NYRA Moving Part of Belmont Fall Meet to Aqueduct Due to Scheduled Construction of New Arena

Posted on: July 14, 2019, 05:33h. 

Last updated on: July 15, 2019, 08:46h.

Fall racing in New York will look a little different this year as the meet traditionally run by Belmont Park in September and October will be split between it and Aqueduct Racetrack.

Belmont Park will see part of its fall meet moved to nearby Aqueduct Racetrack as construction on a planned arena is scheduled to start in October. (Image: Coglianese/NYRA Photo)

According to the New York Racing Association (NYRA), Belmont will host races from Sept. 6 to Oct. 6. Aqueduct will hold race cards, under the “Belmont at the Big A” brand, from Oct. 11 to Oct. 27. Aqueduct’s fall meet will still run from Nov. 1 to Dec. 1, with its winder meet starting on Dec. 5.

The split was made necessary due to construction starting this fall on a planned arena for the NHL’s New York Islanders that will be adjacent to Belmont. The two tracks are separated by less than 10 miles, with Aqueduct based in Queens and Belmont just beyond the New York City limits.

The redevelopment project at Belmont Park will have a long-lasting and multifaceted positive impact on the surrounding community. In light of the construction, it is important to adjust our calendar to ensure NYRA’s fall racing program will run safely and efficiently for all participants,” said NYRA CEO and President David O’Rourke said in a release.

Under the split, 23 of the meet’s 37 days will still be held at Belmont.

Why ‘Belmont at the Big A’?

The NYRA’s announcement led some racing fans to question the move on social media, specifically asking why not call the Aqueduct portion part of that track’s fall meet. The move may have to do with the stature of Belmont Park, considered one of the top horse racing tracks in the country.

Noted turf writer Jeremy Balan recalled in a tweet a conversation he had with The Stronach Group COO Tim Ritvo about changing the name of Calder Race Course to Gulfstream Park West. After the name change, the average daily handle more than doubled from $1.6 million to $4 million.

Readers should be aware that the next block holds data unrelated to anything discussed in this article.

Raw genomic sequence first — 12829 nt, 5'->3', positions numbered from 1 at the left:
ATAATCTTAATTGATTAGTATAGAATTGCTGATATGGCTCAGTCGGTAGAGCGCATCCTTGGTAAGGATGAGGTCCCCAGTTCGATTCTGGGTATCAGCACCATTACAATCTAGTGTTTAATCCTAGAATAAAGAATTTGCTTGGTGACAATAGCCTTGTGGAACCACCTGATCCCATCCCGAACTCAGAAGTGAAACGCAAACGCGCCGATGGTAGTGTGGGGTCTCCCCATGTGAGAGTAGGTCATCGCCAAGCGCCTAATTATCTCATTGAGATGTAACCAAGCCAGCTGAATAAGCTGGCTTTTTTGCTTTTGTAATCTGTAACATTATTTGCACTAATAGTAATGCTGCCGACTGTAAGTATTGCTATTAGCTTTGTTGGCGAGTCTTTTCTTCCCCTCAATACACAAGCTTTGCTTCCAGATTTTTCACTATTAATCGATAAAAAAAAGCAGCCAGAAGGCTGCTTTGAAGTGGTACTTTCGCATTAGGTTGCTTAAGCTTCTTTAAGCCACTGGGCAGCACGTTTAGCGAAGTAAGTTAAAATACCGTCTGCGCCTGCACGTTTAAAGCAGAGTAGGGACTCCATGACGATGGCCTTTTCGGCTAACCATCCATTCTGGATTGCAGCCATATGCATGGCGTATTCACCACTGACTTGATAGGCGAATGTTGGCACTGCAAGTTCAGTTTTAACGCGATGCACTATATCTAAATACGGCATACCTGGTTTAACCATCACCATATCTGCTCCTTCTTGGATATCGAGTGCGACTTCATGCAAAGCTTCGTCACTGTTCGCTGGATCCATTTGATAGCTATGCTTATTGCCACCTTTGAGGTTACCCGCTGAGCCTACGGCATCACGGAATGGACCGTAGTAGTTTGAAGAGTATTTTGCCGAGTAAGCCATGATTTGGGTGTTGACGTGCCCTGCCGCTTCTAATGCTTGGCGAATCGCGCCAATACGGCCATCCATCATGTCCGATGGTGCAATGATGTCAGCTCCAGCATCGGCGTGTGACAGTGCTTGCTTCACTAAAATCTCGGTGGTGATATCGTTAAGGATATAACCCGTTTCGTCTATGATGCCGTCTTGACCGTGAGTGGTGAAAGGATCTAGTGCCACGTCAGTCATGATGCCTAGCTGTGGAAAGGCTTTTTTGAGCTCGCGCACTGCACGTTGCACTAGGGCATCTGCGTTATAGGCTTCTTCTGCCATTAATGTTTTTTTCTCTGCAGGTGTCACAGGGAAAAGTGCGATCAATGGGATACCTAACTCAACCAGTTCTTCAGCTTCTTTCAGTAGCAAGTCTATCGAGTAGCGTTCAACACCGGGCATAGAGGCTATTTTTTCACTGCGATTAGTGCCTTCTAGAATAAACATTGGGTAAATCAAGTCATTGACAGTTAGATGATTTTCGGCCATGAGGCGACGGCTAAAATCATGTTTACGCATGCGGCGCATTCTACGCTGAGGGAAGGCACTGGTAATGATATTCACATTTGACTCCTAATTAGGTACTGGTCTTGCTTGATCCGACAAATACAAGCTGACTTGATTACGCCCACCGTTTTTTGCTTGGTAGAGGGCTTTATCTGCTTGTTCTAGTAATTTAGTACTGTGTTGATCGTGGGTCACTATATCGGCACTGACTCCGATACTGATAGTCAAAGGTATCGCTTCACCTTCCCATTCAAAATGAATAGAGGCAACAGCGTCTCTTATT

Last year’s Belmont fall meet, which ran on 35 of the 36 scheduled days, generated an all-sources handle of more than $269 million. That’s an average daily handle of nearly $7.7 million. By contrast, Aqueduct’s 22-day fall meet, which ran from Nov. 2 to Dec. 2, had an all-sources handle of $137.2 million, or an average daily handle of $6.2 million.

Turf Triple, Gold Cup Highlight Meet

The Belmont fall meet includes 45 stakes races that will offer more than $11.5 million in purses. The two biggest races of the meet will take place on its second day as the NYRA concludes the first Turf Triple, a new series of races designed to promote the best 3-year-old turf horses.

Belmont will host the inaugural Jockey Club Derby, a $1 million 1-1/2-mile stakes race, on Sept. 7. The Jockey Club Derby will serve as the third leg of the Turf Trinity for 3-year-old colts. Henley’s Joy won the Belmont Derby last weekend to take the first race in the Turf Triple series.

The winner of the Jockey Club Derby will gain automatic entry into this year’s Breeders Cup Longines Turf, a $4 million race held at Santa Anita on Nov. 2.

There’s also a Turf Tiara series for fillies. The third leg of that series, the $750,000 Jockey Club Oaks, will also take place on Sept. 7. Concrete Rose took the Belmont Oaks last weekend.

On Sept. 28, Belmont will hold the Grade I Jockey Club Gold Cup, a $750,000 stakes race for 3-year-olds and up. The winner will receive an automatic berth in the $6 million Breeders Cup Classic on Nov. 2 at Santa Anita.